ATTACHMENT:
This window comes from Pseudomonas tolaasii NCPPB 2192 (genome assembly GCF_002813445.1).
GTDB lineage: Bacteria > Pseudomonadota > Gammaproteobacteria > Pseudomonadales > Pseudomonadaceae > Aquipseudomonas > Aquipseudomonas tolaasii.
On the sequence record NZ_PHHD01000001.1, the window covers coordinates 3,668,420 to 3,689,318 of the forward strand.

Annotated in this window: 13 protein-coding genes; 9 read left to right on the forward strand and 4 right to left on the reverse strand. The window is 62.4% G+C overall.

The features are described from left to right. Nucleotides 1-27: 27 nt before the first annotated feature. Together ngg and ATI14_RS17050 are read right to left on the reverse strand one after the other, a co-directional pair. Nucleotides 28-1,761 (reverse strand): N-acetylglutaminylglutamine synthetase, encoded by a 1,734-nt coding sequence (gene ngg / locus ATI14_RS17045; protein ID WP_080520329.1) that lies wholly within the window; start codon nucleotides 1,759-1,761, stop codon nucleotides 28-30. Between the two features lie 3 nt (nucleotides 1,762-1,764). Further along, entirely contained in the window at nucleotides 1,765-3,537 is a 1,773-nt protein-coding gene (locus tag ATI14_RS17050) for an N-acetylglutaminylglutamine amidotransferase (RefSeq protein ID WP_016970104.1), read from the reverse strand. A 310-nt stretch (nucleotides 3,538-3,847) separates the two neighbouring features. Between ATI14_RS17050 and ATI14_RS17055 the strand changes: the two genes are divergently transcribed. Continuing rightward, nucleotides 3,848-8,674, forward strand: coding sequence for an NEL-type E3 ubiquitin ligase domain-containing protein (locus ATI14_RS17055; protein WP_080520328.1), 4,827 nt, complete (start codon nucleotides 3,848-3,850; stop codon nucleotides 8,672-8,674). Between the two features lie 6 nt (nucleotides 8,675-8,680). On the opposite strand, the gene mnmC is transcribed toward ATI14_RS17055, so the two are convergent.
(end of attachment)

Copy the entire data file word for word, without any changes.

This window comes from Pseudomonas tolaasii NCPPB 2192 (genome assembly GCF_002813445.1).
GTDB lineage: Bacteria > Pseudomonadota > Gammaproteobacteria > Pseudomonadales > Pseudomonadaceae > Aquipseudomonas > Aquipseudomonas tolaasii.
On the sequence record NZ_PHHD01000001.1, the window covers coordinates 3,668,420 to 3,689,318 of the forward strand.

Annotated in this window: 13 protein-coding genes; 9 read left to right on the forward strand and 4 right to left on the reverse strand. The window is 62.4% G+C overall.

The features are described from left to right. Nucleotides 1-27: 27 nt before the first annotated feature. Together ngg and ATI14_RS17050 are read right to left on the reverse strand one after the other, a co-directional pair. Nucleotides 28-1,761 (reverse strand): N-acetylglutaminylglutamine synthetase, encoded by a 1,734-nt coding sequence (gene ngg / locus ATI14_RS17045; protein ID WP_080520329.1) that lies wholly within the window; start codon nucleotides 1,759-1,761, stop codon nucleotides 28-30. Between the two features lie 3 nt (nucleotides 1,762-1,764). Further along, entirely contained in the window at nucleotides 1,765-3,537 is a 1,773-nt protein-coding gene (locus tag ATI14_RS17050) for an N-acetylglutaminylglutamine amidotransferase (RefSeq protein ID WP_016970104.1), read from the reverse strand. A 310-nt stretch (nucleotides 3,538-3,847) separates the two neighbouring features. Between ATI14_RS17050 and ATI14_RS17055 the strand changes: the two genes are divergently transcribed. Continuing rightward, nucleotides 3,848-8,674, forward strand: coding sequence for an NEL-type E3 ubiquitin ligase domain-containing protein (locus ATI14_RS17055; protein WP_080520328.1), 4,827 nt, complete (start codon nucleotides 3,848-3,850; stop codon nucleotides 8,672-8,674). Between the two features lie 6 nt (nucleotides 8,675-8,680). On the opposite strand, the gene mnmC is transcribed toward ATI14_RS17055, so the two are convergent.